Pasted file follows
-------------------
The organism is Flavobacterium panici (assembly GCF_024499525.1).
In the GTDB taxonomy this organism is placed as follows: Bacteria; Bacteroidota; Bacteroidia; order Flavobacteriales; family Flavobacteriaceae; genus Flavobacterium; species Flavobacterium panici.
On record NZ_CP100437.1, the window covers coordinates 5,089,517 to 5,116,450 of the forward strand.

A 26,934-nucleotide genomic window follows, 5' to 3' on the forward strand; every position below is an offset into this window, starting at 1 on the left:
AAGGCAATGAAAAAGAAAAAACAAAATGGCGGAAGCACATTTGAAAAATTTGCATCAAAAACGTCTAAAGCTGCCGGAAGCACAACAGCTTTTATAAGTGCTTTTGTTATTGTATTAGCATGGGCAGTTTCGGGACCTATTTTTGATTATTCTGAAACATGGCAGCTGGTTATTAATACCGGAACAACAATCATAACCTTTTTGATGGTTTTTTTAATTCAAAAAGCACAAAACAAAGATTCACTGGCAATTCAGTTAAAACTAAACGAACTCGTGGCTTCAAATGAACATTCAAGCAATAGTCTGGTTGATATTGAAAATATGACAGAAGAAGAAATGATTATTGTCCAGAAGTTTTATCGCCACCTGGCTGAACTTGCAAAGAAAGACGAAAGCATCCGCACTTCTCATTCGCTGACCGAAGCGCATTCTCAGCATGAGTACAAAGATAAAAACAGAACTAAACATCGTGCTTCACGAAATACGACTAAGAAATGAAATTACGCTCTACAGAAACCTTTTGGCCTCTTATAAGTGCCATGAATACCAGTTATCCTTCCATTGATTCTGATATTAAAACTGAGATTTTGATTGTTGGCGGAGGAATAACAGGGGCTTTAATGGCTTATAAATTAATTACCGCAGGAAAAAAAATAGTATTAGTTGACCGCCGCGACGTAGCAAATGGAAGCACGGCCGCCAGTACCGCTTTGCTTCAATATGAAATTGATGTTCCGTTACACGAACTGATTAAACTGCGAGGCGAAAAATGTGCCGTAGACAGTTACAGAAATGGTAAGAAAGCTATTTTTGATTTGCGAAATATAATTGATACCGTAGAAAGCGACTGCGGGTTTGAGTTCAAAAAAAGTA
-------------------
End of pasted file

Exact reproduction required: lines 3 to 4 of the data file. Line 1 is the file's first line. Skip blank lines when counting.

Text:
On record NZ_CP100437.1, the window covers coordinates 5,089,517 to 5,116,450 of the forward strand.

A 26,934-nucleotide genomic window follows, 5' to 3' on the forward strand; every position below is an offset into this window, starting at 1 on the left: